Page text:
Acclaimed US documentary maker Ken Burns didn?t actually invent the so-called ?Ken Burns Effect?, but he used it with such panache that the name has stuck. So what is it and why is it so widely used? Denby Smith investigates.

Video is all about moving pictures, right? Well, almost. Still images can be very effective when used in video programs even if they?re just shown fullscreen like a PowerPoint presentation. But if you introduce movement or resizing to your stills, the power of the images increases dramatically for reasons that are not immediately apparent.

It would seem unlikely that an entire television documentary series could rely exclusively on still images and even less likely that it could be so emotionally gripping that audiences would occasionally be reduced to tears. And yet that is precisely what Ken Burns achieved with his memorable nine-part series The Civil War, released in 1990.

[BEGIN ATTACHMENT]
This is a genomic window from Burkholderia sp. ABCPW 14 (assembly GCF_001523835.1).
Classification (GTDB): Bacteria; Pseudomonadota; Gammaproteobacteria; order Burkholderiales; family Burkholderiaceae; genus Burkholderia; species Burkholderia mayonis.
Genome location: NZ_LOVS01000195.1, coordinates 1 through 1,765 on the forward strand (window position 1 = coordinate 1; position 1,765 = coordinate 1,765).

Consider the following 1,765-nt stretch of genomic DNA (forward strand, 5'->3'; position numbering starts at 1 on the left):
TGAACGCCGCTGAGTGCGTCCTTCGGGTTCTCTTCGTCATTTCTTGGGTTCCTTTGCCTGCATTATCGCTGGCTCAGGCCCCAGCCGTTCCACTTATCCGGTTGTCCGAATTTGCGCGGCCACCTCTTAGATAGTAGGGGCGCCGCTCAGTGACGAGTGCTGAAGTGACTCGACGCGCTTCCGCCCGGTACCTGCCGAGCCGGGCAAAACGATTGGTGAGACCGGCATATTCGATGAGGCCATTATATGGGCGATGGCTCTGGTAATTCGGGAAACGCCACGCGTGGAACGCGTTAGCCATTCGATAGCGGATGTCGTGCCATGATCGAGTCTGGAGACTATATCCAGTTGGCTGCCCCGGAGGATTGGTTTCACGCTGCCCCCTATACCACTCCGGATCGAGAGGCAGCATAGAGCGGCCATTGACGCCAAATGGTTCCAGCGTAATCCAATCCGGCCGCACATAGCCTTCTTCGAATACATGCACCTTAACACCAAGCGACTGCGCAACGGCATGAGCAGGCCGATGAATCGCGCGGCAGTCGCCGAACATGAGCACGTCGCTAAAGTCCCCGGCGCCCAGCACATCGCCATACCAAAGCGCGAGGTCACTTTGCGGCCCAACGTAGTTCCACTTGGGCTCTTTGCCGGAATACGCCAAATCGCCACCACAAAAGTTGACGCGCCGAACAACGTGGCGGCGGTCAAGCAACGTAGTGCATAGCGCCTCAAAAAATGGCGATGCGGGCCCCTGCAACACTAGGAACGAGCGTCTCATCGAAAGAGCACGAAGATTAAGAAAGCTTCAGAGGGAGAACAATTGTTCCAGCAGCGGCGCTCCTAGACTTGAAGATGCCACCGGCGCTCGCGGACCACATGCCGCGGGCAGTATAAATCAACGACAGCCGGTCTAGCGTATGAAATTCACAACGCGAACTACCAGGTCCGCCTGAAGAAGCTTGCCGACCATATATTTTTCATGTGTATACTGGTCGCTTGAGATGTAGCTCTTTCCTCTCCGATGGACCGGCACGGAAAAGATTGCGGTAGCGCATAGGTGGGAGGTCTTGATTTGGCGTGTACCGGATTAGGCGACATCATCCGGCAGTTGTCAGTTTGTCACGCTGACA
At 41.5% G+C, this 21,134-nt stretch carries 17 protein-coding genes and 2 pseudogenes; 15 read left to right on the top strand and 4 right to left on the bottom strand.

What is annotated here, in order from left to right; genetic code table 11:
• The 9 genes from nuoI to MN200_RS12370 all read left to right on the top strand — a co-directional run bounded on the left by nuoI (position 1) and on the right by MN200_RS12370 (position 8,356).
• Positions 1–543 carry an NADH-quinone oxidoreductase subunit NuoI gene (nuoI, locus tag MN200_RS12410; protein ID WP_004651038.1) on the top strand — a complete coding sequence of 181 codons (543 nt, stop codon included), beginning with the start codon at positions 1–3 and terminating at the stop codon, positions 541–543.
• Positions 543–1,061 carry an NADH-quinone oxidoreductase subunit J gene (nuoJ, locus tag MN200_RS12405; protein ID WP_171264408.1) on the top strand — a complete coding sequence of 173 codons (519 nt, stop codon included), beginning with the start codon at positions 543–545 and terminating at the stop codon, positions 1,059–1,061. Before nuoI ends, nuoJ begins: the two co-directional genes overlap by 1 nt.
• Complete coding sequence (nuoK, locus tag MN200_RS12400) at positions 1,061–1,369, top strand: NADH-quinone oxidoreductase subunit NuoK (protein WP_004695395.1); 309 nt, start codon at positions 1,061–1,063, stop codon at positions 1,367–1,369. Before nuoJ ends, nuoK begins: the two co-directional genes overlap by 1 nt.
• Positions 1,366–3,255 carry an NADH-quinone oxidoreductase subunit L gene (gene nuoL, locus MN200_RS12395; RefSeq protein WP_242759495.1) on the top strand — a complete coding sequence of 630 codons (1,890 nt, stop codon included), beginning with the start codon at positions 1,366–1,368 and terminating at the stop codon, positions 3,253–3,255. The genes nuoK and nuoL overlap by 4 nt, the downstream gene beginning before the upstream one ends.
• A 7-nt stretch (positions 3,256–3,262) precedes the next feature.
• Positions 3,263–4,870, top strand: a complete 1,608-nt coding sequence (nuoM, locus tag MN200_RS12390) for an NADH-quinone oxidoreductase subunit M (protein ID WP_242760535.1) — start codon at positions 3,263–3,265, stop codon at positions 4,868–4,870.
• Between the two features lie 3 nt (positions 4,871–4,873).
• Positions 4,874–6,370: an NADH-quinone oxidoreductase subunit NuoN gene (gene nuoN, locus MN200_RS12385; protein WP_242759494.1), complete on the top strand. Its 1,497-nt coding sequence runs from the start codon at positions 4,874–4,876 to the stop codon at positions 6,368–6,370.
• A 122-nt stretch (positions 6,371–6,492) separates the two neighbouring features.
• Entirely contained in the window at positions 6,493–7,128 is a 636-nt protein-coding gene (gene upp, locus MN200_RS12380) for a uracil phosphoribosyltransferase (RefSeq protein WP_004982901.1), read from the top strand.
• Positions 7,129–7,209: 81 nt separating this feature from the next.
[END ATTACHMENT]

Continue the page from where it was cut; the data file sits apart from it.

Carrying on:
All the latest NLEs come with some kind of Ken Burns Effect built into them, from iMovie?s basic, check-box style on/off option, to the customised automation of VASST?s Ultimate S package which we?ll look at in more detail later. First let?s see what the Ken Burns Effect is and think about how it works.